‘I Got Him Right Where I Want Him’

In former Gov. Chris Christie’s repeated dismissal of suggestions he abandon his presidential campaign — “Why should I?” he responded to media inquiries — there is a faint echo of a scene from a very old film portraying an aging prize fighter seeking to regain his former glory.

After absorbing a fearful beating —  blackened eyes, nose bloodied and lips swollen — he flopped on his corner stool and croaked to his handlers: “Don’t worry guys. I got him right where I want him.”

The scene’s parallel with Christie’s standing in the pursuit of the nomination is striking.

Consider the ringside judges’ scorecards as tabulated by Real Clean Politics polling averages:

National: Trump 62 percent. Christie three percent.

Iowa caucuses: Trump 51 percent. Christie three percent.

New Hampshire: Trump 46 percent. Christie 10 percent.

South Carolina: Ttump 49 percent. Christie two percent.

In other words, after seven months of non-stop Trump bashing, Christie is no closer to the former president than 36 points in New Hampshire — his best showing — and 59 percent nationally.

It is quintessential “Don’t worry, guys. I got him right where I want him,” an expression of unrealistic confidence and an out of touch belief  that all is developing according to plan and success will be his in the end.

Christie’s second attempt to secure the nomination was always a long shot. He’d been out of elective office for nearly six years and lacked any natural constituency or national stature. His final year as governor was unimpressive and he departed office with an approval rating under 20 percent.

He separated himself from the others in the field by becoming Trump’s fiercest critic, booking himself on television news and talk shows, and sitting for endless rounds of print media interviews to shred the former president’s character, intellect, honesty, and integrity.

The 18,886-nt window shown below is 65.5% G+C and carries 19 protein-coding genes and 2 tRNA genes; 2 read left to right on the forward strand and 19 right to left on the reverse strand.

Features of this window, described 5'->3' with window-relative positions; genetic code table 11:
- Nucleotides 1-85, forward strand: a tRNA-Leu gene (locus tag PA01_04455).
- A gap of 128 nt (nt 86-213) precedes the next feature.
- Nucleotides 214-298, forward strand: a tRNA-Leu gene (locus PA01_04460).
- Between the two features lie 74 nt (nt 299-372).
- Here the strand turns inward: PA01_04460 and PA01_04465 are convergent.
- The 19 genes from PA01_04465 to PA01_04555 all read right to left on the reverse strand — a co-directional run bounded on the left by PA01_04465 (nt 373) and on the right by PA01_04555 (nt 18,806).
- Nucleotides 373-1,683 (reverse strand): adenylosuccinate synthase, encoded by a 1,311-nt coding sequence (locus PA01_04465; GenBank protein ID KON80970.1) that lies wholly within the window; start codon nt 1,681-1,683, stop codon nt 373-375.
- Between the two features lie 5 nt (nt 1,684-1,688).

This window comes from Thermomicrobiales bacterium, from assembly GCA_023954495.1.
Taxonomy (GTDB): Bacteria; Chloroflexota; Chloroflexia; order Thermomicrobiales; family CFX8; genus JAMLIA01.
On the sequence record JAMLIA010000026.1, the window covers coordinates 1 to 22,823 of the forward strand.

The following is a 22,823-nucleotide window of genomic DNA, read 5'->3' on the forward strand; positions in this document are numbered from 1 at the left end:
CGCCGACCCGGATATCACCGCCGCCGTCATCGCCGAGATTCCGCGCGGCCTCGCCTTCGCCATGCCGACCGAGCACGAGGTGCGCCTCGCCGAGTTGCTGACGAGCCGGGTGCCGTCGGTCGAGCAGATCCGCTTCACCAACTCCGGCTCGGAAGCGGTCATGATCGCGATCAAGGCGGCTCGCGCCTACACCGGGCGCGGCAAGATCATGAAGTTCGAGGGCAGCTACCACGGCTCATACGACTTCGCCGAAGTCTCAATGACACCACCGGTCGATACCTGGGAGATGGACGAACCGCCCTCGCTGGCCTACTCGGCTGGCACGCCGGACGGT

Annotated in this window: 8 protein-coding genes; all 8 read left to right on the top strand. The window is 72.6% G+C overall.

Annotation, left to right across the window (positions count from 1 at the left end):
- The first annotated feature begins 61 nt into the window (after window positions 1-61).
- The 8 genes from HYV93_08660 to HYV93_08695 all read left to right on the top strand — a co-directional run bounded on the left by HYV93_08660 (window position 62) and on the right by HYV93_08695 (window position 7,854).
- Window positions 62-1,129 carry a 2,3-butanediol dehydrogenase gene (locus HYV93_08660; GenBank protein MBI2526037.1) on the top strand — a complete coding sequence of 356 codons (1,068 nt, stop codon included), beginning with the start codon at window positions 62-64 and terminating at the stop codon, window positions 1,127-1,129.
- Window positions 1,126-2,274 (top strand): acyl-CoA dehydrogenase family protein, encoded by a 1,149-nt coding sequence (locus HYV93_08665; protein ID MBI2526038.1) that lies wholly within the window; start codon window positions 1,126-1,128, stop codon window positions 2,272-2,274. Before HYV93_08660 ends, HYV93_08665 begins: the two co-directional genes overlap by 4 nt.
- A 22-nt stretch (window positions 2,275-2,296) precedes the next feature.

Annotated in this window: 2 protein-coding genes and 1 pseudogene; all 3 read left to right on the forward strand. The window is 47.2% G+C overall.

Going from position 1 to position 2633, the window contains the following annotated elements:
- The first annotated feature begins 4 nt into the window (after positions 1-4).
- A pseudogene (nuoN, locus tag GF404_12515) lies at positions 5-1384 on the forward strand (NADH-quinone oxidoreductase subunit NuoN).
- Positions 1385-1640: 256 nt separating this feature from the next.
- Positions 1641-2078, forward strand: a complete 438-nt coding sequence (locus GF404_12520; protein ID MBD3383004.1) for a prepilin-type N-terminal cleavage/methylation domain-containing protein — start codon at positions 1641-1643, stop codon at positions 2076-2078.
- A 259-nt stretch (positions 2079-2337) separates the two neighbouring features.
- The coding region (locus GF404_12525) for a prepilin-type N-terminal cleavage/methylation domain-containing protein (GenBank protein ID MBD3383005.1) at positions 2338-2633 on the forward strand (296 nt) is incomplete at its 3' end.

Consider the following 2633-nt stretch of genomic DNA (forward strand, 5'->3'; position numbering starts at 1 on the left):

The strategy produced hours of tape for his video library and stuffed his scrapbooks with press clippings.

If, as campaign consultants preach, the goal of strategic planning is to “move the numbers,” Christie has traveled a dead end street.

His scorched earth approach to Trump — while entertaining — drew outsized media attention but never really gained significant traction in the Republican Party base.

In various polls, he was by far the least popular Republican in the field.

His arguments, criticisms and dark warnings of the ramifications of another Trump presidency differed little from those voiced by Democrats and those openly partisan media outlets. They produced little resonance in Republican circles.

He turned his rancor on his primary competitors as well, accusing them of muting their genuine feelings about Trump out of fear of offending his hard core supporters.

He was, he boasted, the only Republican candidate willing to take on Trump and expose his failures as president and castigate him for his allegedly illegal actions.

None of it mattered. Even as indictments against the former president grew and legal challenges to prevent his name from appearing of the ballot in Colorado and Maine succeeded — at least temporarily — Trump drew strength from it all.

Christie’s strategy was jarringly out of touch with the views of a majority of the party base.

His 10 percent support in New Hampshire —if it holds — will mark his highest point, locking him in a struggle for third place with Florida Gov. Ron DeSantis whose campaign has been floundering for months.